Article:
Saint John of Capistrano

Saint John of Capistrano (1386-1456) was a great protagonist of his time. He is known, among other things, for his role in the siege of Belgrade, in defence of Christianity already shaken by the Muslim capture of Constantinople.

Italiano Español

Saint John of Capistrano

Saint John of Capistrano (1386-1456) was a great protagonist of his time. He is known, among other things, for his role in the siege of Belgrade, in defence of Christianity already shaken by the Muslim capture of Constantinople.

His mother was a noblewoman from Abruzzo, who married a German baron. John's youth was not easy. His father was killed by a rival group when he was a child. He graduated in Law and became a judge in Perugia on behalf of the King of Naples, but when the Umbrian city fell into the hands of the Malatesta family he was imprisoned. His time in prison marked him deeply and it was then that he had two visions: in one Saint Francis appeared to him urging him to work for God, in the other he saw a multitude of people in darkness, with a ray of light filtering through the gloom.

When he was released from prison, John joined the Franciscans. Because of his fame as a jurist and his diplomatic skills he received various assignments - including that of inquisitor - from the popes he met. He was committed to opposing the Fraticelli, a current that had detached itself from the Franciscan Order and had been declared heretical. He became a friend of St Bernardine of Siena and supported both his devotion to the Most Holy Name of Jesus and the reform of the Franciscan Observance (which aimed to observe the Rule in all its rigour but always in obedience to the Church). An excellent preacher, he succeeded in converting many to Christianity, including some Jews. He also went on mission to central Europe to try to convert the Hussites. He gave brilliant sermons against usury. To educate in Christian piety he often talked about the violent death of his father, supporting the beauty of forgiveness.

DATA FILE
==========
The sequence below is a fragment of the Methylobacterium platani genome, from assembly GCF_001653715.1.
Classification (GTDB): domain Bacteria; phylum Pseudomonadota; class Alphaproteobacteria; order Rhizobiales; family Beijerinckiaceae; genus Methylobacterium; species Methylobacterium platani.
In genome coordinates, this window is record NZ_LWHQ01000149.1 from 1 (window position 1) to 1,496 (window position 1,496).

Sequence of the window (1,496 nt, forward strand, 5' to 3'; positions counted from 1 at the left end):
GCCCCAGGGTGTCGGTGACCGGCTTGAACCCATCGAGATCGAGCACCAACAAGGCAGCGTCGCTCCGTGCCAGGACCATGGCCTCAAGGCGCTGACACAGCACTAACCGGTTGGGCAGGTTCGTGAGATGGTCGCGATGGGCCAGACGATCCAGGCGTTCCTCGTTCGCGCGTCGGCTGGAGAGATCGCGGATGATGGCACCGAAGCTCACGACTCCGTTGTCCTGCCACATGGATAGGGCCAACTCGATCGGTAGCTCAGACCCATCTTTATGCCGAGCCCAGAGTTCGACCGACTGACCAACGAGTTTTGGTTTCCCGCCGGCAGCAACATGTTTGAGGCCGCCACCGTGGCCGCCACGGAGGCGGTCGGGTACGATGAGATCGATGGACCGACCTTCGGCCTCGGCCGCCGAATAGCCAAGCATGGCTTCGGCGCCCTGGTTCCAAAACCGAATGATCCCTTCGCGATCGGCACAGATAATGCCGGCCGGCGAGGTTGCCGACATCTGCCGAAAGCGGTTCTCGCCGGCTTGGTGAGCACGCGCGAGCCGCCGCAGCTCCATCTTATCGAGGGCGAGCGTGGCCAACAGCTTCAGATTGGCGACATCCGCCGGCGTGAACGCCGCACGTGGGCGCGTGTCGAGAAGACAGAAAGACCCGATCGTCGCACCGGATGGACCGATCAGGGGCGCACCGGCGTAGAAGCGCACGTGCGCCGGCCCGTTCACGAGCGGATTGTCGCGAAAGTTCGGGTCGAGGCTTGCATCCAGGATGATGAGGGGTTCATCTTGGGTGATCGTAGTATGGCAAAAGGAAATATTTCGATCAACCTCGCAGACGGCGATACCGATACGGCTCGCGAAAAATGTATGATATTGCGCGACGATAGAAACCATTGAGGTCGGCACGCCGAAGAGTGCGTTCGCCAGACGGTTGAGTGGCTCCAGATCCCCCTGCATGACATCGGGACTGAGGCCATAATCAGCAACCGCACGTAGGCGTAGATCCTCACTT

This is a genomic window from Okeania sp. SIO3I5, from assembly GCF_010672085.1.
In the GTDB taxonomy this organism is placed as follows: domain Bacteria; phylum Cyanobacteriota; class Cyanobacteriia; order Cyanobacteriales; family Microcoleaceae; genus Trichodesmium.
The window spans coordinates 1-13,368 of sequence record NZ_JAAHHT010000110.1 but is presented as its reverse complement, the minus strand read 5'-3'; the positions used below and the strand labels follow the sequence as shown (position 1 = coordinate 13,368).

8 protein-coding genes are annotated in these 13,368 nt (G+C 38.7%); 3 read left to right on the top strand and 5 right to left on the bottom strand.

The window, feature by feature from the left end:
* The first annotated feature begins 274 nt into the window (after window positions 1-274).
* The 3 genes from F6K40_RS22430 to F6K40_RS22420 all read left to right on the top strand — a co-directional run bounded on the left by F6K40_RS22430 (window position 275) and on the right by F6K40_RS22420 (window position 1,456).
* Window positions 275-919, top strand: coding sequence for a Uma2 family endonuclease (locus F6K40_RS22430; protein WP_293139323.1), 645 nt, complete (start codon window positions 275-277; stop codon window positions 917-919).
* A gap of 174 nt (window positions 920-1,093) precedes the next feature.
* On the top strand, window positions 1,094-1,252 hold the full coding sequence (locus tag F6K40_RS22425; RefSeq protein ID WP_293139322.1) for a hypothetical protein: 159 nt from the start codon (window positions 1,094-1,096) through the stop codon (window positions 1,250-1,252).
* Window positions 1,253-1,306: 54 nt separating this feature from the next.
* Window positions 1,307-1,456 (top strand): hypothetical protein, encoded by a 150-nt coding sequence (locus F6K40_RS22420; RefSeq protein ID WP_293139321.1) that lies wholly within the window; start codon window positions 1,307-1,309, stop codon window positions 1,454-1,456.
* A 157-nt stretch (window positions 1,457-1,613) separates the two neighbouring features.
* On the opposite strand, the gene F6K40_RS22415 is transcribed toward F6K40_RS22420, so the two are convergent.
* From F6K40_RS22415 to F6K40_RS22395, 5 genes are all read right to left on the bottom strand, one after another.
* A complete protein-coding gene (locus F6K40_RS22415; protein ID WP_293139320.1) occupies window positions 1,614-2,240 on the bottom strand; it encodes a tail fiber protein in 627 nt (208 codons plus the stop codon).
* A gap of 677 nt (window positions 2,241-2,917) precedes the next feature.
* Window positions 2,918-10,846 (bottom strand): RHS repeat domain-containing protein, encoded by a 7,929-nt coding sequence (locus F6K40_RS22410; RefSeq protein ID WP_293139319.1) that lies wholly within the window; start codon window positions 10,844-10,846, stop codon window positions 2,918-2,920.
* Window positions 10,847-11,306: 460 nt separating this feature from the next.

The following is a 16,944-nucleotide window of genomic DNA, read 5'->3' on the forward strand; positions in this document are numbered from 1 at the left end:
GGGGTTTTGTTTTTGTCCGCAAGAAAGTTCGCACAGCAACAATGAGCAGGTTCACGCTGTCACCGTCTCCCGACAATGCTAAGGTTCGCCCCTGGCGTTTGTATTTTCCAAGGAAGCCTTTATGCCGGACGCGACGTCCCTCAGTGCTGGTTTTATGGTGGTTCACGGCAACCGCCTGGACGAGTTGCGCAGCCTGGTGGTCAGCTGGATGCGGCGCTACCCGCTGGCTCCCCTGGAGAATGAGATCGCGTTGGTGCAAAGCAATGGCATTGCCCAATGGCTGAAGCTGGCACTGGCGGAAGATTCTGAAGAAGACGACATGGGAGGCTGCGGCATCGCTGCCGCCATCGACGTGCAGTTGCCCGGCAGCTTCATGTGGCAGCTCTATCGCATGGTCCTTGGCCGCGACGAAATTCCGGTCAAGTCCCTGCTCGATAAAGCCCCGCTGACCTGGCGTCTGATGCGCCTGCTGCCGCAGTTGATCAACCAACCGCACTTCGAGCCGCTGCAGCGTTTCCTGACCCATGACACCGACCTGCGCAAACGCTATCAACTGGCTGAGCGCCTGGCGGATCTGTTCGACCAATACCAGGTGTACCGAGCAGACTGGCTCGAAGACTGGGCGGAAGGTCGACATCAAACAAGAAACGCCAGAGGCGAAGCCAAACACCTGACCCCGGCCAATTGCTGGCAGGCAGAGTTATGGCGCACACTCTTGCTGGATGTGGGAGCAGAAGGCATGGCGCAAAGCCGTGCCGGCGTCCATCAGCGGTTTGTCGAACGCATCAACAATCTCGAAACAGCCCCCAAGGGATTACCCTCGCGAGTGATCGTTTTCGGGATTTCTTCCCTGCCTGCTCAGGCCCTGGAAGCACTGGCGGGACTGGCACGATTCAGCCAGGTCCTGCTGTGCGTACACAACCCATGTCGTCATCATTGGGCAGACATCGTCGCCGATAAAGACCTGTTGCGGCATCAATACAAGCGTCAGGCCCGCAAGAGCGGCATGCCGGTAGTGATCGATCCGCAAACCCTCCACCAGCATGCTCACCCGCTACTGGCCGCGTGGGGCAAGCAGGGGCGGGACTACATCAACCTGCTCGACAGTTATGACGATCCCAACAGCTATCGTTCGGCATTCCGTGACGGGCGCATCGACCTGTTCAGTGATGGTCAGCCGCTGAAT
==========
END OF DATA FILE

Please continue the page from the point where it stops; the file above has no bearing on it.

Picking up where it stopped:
Already advanced in years, he was urged to preach the crusade against the Turks, who threatened Christian Europe. He travelled for months in Hungary, Germany and Austria, met secular and religious authorities and preached to the people about the need to defend themselves against Muslim expansionism. He managed to gather thousands of men, united them with the forces of the Hungarian John Hunyadi and in July 1456 - while Callistus III set up the midday ringing of bells to invite Christians to pray - defended Belgrade from the siege of the massive Turkish army, led by Muhammad II. “Both advancing and retreating, both striking and being struck, invoke the name of Jesus. In Him alone is salvation!”, he cried during the battle that stopped the advance of the Turks. In the light of the saint's tireless work, it is understandable why Pius XII, on the fifth centenary of his death, called him “Apostle of Europe”, “Athlete of God” and “Model of Catholicity”.

Patron of: Military chaplains, jurists

Italiano Español